Three foundations of health in the fall

by | Sep 2, 2002 | Archives

Autumn comes early and subtly in the Blue Ridge. One day it just arrives. You step on the porch, and a soft wind whispers differently. The shadows speak longer, stretching like a dark veil over the garden ripe with fresh corn and rich, red tomatoes. The pumpkins suddenly blush orange at this rumor of colder times ahead. Even the creek babbles a more longing song, hinting of frosts and brown grass that will line its banks all too soon. Nature murmurs this bittersweet sonata and a few more leaves fall. All this sighs indescribably, “fall is coming”. The squirrels feel it and hurry their collections. The rabbits and groundhogs deepen their nests.

We humans? We mostly ignore it, but at peril. If we can stop and listen the lessons are so valuable, pure and true.

One lesson that we can learn is that we should eat differently in each season. We operate on three essences, fire, water and air and we can look at the four seasons in the terms of these three essences. Spring is the water season, summer the fire season and autumn and winter the air season.

So the first foundation of health in the fall is that as the season begins to change we should alter our diet as well. You can learn all about this from John Douillard's book, (see the three season diet, but here let me share a recipe that can suit your eating habits in this air season.

Recent messages have been looking at the importance of nutrition that can be served in delicious ways.

One of the more important aspects of good nutrition is to enjoy your food. This is why we have been sharing recipes such as blackberry cobbler and zucchini soup and dip (see During the summer we should eat a higher carbohydrate diet, but as autumn and winter come upon us we can increase our protein and fats.

The blackberry cobbler for example is an excellent summer, cooling meal, but a pumpkin pie is better in winter and our health recipe for this excellent food makes it even better. Take a can of pumpkin (or if you are lucky like me to have dozens in your garden-clean and cook one down), add in a mixture of water and vanilla protein powder (instead of milk), two eggs, stevia (just a bit!) – see to sweeten (buy it at your health store) and I throw in a little lemon juice, one teaspoon of cinnamon, nutmeg and half a teaspoon of ground ginger and clove.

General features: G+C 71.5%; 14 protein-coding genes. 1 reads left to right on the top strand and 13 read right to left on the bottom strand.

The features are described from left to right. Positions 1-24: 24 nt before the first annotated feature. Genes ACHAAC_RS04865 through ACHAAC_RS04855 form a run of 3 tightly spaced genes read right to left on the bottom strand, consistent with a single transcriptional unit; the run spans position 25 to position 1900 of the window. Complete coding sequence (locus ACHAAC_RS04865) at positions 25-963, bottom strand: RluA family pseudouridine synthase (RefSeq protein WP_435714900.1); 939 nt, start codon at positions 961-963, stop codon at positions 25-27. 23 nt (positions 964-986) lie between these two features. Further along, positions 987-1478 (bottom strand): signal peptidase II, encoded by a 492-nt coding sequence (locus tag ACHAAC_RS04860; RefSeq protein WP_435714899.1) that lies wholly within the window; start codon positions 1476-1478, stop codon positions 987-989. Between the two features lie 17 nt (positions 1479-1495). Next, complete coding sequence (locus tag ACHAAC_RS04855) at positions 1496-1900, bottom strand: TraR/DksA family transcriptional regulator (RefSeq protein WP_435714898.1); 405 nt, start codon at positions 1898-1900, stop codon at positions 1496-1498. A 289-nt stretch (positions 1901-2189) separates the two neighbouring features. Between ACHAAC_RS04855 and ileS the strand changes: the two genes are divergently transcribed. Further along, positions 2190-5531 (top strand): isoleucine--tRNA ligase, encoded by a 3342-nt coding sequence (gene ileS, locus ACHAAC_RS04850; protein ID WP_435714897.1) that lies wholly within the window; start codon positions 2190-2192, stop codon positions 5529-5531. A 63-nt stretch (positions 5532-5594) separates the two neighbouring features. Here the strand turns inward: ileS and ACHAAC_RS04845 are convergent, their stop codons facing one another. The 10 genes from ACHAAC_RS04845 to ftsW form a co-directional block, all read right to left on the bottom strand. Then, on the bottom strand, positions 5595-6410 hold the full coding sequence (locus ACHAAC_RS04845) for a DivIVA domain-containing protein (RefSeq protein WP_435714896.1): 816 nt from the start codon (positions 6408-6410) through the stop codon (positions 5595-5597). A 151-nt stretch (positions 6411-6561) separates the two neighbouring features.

Often I skip the crust and just make pumpkin custard. If I am making a crust then I use half protein powder, half flour to enhance the protein balance of this meal.

As with the cobbler I often add a healthy topping of organic vanilla yogurt and Maca.

There are also wintry variations to the zucchini theme. Make a high protein hummus or baba ghanouj.

The way we make hummus with more protein is to mix cottage cheese, chick peas, olive oil, salt, pepper, garlic and a bit of lemon juice. Blend it up and you have an excellent autumn-winter's dip. Switch the chick peas with cooked eggplant (just wash, slice and bake the thin slices in the oven) and you have the baba ghanouj.

Instead of eating this dip with celery and light vegetables, use pocket bread instead. If you look for it you will find several brands of pocket or pitta bread (usually onion flavor) that have a much higher protein to carbohydrate balance.

The second tip is to enhance your immune system. The air imbalances in autumn and winter can make us more susceptible to viruses. This is why we stock up on BIRM and make sure we take it every day.

The third tip is to make sure that your food intake contains the correct amount of vitamins and minerals or take a supplement such as Beyond Chelation to assure that you body gets what it needs.

Our next message on heath will remind you of an important cleanup at this time of year. Until then, may your health be nothing but good!